For the quarter ended Nov. 26, Family Dollar posted an 8.1% increase in its net income to $80.4 million, or 68 cents a share, compared with $74.3 million, or 58 cents, in the year-earlier period.
Total sales were up 7.6% to $2.15 billion from $1.97 billion a year ago. Comparable store sales rose 4% thanks to both higher traffic and consumer transaction value.
While the profit results were in line with analysts’ average estimate, the retailer missed their estimate for $2.17 billion in sales.
“The environment continues to be challenging for our customers, and our experienced team remains focused on executing our long-term strategy,” Howard Levine, ceo, said.
‘Stressed’ Consumers Buy More Consumables
Consequently, the retailer has seen a shift in what its consumers are buying—away from discretionary items and more into consumables. By second quarter, Family Dollar plans to add 300 new food items in all stores.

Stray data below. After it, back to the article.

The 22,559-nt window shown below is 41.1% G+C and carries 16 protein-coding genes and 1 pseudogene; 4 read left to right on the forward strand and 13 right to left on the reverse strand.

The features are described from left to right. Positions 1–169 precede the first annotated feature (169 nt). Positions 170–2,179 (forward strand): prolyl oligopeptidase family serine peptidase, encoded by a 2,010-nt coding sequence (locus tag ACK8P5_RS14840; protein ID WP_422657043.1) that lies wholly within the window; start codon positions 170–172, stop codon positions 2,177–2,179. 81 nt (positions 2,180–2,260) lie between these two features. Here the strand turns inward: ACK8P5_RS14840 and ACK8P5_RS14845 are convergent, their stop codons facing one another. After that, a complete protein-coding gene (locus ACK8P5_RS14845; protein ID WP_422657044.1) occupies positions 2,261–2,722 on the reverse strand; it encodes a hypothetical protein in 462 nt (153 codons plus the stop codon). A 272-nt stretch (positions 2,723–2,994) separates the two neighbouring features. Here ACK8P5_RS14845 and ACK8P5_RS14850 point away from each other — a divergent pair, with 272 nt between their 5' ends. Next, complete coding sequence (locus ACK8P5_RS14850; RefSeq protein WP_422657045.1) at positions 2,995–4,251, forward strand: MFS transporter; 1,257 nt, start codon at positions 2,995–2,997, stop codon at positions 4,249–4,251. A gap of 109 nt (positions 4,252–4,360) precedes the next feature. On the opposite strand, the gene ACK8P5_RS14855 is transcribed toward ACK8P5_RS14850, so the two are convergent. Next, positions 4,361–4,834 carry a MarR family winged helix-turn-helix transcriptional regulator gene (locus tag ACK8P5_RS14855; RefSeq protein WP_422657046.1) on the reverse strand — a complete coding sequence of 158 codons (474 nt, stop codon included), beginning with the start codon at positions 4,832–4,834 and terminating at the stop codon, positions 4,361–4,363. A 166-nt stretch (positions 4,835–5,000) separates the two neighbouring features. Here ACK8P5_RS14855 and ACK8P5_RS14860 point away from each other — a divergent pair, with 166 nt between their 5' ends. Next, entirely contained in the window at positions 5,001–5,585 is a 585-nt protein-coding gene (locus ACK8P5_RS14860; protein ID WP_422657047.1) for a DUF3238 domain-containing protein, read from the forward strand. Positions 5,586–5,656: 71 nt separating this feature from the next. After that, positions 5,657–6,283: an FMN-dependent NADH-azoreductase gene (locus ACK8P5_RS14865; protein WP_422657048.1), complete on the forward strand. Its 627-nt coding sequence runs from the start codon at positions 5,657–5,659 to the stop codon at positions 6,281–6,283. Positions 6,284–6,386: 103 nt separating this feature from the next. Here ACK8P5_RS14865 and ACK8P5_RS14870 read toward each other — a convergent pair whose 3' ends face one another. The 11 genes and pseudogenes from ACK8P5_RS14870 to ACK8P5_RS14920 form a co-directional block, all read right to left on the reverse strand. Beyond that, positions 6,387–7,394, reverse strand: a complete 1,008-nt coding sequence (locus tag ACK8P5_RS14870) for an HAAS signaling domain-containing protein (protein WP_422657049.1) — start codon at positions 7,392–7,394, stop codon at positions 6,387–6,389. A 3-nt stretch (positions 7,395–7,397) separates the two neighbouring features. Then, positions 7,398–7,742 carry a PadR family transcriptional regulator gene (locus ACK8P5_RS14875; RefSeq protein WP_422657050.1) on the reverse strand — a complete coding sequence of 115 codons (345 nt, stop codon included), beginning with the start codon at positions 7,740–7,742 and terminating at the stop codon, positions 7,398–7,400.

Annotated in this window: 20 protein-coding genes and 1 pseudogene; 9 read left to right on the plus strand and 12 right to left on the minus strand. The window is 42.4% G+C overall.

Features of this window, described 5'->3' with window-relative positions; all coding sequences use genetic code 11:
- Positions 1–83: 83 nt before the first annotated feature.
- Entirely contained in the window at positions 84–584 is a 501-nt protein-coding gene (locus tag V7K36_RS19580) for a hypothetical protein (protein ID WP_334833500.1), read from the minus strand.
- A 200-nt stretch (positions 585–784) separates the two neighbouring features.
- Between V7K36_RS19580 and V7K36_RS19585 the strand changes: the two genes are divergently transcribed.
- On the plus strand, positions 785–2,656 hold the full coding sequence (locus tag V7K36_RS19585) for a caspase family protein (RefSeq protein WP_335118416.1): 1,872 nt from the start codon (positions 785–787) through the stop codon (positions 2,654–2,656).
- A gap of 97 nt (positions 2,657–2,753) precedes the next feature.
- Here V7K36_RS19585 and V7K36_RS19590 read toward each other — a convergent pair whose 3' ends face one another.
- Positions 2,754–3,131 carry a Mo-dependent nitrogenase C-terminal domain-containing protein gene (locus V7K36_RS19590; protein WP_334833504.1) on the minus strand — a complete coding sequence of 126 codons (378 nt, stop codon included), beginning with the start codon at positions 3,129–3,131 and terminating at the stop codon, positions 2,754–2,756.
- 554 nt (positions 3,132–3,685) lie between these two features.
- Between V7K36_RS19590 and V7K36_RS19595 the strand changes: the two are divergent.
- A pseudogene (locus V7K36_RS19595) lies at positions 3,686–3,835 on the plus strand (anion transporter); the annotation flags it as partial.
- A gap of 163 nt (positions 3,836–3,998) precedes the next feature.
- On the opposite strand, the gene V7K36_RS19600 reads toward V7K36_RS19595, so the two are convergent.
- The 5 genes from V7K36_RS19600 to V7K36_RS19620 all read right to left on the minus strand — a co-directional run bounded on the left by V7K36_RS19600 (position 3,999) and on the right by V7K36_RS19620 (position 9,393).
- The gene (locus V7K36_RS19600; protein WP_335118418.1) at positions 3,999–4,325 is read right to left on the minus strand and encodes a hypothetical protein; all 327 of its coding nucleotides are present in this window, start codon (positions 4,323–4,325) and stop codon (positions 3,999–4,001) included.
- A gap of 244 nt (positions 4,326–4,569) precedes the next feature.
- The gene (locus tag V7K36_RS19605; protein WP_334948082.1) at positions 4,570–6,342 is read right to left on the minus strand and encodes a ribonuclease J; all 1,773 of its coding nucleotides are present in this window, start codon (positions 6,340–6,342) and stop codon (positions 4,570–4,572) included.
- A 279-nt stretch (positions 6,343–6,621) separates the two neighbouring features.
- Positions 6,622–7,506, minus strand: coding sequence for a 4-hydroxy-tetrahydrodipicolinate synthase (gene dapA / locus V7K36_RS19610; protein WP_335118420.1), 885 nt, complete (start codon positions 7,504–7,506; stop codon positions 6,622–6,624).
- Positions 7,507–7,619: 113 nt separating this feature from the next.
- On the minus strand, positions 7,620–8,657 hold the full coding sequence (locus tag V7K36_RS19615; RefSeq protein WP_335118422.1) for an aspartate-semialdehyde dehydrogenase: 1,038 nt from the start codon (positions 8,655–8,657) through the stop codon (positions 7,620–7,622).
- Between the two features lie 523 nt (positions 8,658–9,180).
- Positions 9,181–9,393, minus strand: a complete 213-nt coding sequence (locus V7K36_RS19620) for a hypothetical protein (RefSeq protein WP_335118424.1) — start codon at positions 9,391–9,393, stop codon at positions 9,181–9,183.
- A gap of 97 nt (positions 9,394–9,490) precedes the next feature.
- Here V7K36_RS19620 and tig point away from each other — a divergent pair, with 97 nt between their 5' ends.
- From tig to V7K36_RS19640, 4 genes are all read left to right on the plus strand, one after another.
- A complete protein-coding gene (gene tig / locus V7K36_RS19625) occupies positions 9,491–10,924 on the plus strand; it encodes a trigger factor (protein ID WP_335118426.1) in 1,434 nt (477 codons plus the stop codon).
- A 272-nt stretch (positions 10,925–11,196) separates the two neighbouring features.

Levin told analysts in a conference call that over the last five years, consumables have increased from 61% to 70% of total sales. Hence some discretionary items will be scaled back, too.
“When you’re faced with, ‘What am I going to have for dinner vs. buying a new shirt, our customer pretty quickly figures out what’s important,” Levine said.
But analysts pointed out that lower margin consumable goods have their negative side, too. Gross margin fell to 35.3% from 36% a year ago. And inventory increased 14.3%.
For its second quarter, Levine said he expects a comparable store sales increase of about 5% with earnings between $1.10 and $1.18 a share. Analysts’ average expectation is for a profit of $1.14 a share.
He added that the company expects to renovate, move or expand about 1,000 of its more than 5,700 stores the end of the year.